The best way to find out might be through a pilot program. I'm glad to see BART is trying to get some experiential data.

Transit


Comic teaches new customers how to ride transit

San Francisco's BART has created a great new comic book to help new riders learn to navigate the system. Could it work here?

For new riders, any transit system can seem daunting at first. This effort might make it easier for people to figure out how to try transit, and perhaps help make them regular riders.

The BART system is very similar to Metro, right down to the graduated fare system. In many respects this comic could easily be used here, just by changing some names. And based on the number of (tourist) riders I see at Greenbelt each morning trying to go in an out gate, some people could clearly use a little extra instruction.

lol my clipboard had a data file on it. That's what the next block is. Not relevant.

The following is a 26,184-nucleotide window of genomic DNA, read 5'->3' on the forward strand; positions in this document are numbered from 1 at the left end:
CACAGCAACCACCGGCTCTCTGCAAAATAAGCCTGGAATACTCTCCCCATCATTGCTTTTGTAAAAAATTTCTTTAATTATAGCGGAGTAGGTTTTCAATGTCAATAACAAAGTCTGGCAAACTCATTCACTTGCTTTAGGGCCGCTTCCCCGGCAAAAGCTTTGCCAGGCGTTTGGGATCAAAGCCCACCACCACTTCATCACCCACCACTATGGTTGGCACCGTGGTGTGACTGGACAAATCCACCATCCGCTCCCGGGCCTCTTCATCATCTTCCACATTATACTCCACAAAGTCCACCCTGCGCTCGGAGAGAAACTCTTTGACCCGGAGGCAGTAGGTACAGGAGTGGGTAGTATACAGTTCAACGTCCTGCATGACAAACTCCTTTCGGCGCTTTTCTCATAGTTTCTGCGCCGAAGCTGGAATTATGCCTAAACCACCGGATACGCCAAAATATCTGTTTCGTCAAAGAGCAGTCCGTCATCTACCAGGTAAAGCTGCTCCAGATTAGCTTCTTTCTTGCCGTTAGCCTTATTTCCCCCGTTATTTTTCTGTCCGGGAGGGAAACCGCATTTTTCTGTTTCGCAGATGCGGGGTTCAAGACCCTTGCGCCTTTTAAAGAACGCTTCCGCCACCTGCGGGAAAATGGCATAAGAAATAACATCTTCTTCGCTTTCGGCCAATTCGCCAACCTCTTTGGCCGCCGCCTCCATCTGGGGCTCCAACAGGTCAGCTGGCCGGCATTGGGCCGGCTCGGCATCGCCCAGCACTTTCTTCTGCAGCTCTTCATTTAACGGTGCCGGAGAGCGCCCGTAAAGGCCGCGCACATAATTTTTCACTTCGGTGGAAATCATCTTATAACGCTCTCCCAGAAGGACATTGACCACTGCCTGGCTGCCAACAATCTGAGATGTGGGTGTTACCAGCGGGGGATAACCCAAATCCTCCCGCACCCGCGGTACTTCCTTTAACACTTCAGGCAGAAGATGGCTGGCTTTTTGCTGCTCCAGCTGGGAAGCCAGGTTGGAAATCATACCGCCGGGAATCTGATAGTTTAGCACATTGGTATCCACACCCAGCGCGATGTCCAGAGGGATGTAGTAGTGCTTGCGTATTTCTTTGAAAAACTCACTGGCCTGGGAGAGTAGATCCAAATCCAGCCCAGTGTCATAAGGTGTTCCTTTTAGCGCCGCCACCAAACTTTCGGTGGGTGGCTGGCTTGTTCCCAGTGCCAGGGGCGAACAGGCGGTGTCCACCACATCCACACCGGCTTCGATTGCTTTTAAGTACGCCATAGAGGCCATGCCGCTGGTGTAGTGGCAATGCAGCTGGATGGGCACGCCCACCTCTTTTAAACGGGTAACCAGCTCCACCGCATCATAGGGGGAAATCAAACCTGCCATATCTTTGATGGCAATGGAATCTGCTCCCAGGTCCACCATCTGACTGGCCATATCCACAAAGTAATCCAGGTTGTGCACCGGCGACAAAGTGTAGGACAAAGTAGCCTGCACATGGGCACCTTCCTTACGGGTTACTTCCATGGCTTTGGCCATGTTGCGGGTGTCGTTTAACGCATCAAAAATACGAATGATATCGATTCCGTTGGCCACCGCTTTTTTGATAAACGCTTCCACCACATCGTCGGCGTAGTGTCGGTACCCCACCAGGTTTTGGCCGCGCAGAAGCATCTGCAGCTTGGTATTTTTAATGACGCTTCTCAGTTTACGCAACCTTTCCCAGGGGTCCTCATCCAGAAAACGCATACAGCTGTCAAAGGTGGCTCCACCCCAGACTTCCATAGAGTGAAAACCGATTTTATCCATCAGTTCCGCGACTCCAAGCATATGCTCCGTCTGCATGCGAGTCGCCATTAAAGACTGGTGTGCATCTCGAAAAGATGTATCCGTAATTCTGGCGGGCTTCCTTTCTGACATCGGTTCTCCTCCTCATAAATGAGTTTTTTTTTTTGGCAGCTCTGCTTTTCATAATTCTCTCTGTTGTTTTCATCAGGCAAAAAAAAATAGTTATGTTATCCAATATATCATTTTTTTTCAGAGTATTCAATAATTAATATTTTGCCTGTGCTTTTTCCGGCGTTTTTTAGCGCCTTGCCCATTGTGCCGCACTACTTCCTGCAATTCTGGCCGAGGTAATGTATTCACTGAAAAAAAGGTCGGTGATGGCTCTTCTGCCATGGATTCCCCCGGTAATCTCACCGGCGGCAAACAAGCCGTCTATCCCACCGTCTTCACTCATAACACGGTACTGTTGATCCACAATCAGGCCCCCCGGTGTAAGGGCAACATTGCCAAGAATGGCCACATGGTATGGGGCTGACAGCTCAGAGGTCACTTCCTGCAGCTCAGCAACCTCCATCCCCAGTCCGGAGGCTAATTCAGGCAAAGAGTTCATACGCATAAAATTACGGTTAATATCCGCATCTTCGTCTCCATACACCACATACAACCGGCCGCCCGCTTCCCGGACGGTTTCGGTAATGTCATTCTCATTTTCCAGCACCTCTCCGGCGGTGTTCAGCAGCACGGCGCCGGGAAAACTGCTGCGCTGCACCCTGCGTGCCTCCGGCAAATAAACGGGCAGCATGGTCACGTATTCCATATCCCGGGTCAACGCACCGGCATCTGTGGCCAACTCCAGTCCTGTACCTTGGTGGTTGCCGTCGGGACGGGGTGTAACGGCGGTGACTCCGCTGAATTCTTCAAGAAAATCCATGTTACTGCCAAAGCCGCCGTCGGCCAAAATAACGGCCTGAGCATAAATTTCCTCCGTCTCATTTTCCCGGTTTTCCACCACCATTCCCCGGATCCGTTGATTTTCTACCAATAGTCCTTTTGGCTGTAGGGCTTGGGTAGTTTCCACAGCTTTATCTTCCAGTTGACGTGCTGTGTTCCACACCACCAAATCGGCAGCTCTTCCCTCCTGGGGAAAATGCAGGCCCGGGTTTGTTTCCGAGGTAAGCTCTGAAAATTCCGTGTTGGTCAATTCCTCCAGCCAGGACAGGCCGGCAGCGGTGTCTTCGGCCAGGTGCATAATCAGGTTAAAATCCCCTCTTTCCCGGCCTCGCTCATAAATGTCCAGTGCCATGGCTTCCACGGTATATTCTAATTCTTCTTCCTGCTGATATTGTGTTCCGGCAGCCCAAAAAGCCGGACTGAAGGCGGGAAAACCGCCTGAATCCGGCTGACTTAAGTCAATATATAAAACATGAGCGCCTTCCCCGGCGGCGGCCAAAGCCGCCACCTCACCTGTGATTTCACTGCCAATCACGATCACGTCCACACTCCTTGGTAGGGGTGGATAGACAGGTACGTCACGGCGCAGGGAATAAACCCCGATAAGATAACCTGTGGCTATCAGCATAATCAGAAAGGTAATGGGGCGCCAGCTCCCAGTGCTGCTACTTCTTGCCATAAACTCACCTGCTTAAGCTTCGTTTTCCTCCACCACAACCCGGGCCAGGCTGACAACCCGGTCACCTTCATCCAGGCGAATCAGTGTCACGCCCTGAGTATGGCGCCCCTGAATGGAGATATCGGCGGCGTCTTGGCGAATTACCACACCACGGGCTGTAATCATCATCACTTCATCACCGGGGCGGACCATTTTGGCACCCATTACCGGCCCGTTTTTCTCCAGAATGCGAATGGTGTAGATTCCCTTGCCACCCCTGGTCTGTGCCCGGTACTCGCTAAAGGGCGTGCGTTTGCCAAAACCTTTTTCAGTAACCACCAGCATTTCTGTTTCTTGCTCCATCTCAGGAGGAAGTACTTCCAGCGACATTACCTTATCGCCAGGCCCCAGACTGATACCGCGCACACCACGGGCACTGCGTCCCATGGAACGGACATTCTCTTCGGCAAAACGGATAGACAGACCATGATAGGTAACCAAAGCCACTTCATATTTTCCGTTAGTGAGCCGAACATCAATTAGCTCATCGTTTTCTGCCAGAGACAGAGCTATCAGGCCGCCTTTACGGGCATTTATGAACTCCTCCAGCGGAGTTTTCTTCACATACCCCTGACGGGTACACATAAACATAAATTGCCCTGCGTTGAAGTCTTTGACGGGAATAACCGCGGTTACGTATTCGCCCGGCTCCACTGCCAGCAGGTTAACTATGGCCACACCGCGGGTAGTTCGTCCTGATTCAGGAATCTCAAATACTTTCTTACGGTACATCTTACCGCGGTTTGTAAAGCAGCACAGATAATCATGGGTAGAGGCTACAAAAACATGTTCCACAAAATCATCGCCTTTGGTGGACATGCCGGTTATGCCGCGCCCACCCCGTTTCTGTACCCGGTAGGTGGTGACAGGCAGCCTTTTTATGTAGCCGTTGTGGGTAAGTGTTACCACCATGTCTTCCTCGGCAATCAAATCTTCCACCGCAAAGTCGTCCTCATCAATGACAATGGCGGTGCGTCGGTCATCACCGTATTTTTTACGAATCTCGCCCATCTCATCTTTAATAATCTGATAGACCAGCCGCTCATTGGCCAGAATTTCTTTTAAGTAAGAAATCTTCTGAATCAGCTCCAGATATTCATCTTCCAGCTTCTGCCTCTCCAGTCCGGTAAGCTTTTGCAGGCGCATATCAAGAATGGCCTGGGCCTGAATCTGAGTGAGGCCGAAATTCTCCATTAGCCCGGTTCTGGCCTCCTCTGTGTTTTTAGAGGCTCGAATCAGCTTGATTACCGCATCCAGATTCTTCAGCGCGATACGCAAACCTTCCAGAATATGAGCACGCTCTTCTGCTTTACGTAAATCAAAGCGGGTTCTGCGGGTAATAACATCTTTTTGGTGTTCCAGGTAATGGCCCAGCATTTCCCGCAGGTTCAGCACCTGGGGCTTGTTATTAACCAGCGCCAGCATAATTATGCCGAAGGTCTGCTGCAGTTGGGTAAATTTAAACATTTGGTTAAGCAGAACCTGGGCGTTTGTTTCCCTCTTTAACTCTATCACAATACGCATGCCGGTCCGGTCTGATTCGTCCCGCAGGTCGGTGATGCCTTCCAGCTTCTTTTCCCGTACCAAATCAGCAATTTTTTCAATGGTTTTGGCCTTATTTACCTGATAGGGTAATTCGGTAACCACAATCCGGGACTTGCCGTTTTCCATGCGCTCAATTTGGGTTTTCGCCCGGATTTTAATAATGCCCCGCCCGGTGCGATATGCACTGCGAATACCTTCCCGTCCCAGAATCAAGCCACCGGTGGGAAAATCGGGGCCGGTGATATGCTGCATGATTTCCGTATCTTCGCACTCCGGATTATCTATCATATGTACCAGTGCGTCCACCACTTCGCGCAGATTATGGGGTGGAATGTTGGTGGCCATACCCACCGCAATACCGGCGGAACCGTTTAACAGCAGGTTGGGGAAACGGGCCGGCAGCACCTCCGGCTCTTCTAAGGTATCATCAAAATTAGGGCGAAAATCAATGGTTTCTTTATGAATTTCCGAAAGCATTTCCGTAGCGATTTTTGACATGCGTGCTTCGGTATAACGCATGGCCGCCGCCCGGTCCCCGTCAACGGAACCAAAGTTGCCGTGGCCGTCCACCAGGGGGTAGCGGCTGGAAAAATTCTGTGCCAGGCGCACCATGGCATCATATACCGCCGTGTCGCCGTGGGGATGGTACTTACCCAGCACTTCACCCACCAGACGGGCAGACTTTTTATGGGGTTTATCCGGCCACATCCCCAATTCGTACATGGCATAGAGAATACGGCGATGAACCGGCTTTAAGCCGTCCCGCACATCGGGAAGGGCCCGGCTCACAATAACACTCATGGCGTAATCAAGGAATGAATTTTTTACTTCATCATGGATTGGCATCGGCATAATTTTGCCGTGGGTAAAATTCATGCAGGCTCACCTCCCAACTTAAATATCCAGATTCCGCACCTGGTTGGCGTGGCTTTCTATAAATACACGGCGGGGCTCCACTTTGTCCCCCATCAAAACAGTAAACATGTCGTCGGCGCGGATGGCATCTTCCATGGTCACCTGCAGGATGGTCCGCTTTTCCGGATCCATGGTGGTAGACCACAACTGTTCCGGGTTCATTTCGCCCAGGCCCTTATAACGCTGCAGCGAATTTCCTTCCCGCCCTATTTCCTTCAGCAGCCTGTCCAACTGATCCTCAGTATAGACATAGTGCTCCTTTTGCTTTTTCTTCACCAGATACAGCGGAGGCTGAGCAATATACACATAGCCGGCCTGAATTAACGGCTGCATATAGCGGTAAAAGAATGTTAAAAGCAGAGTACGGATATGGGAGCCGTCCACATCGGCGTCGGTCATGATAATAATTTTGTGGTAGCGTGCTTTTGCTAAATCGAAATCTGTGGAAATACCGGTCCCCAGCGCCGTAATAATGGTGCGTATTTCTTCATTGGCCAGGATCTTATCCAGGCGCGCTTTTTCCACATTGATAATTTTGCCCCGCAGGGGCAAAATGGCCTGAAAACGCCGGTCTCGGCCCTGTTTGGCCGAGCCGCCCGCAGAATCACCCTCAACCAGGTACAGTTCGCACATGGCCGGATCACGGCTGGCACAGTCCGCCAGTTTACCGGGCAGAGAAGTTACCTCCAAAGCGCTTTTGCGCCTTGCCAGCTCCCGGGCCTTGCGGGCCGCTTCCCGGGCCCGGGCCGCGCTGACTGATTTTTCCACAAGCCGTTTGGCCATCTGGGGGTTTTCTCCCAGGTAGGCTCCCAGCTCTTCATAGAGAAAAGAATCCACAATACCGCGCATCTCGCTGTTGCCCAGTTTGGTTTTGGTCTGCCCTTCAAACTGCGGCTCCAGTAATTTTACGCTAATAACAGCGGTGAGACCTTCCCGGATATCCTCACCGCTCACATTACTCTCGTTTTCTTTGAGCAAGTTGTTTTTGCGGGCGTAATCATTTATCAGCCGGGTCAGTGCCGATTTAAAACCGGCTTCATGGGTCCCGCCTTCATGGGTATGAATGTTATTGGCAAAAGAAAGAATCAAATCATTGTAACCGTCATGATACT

It's good to see a transit agency trying new ways of communicating with riders. What do you think Metro could do to make it easier for new riders?

Transit


More weekend closures, less single-tracking for Metrorail

To save time and money, Metro is revising the way they do some track work. Instead of single-tracking through work zones, Metro will now close whole line segments more often.


Photo by ElvertBarnes on Flickr.

When BART was being designed, a 1971 article in the IEEE Transactions on Industry and General Applications described its system for avoiding shutdowns by single-tracking: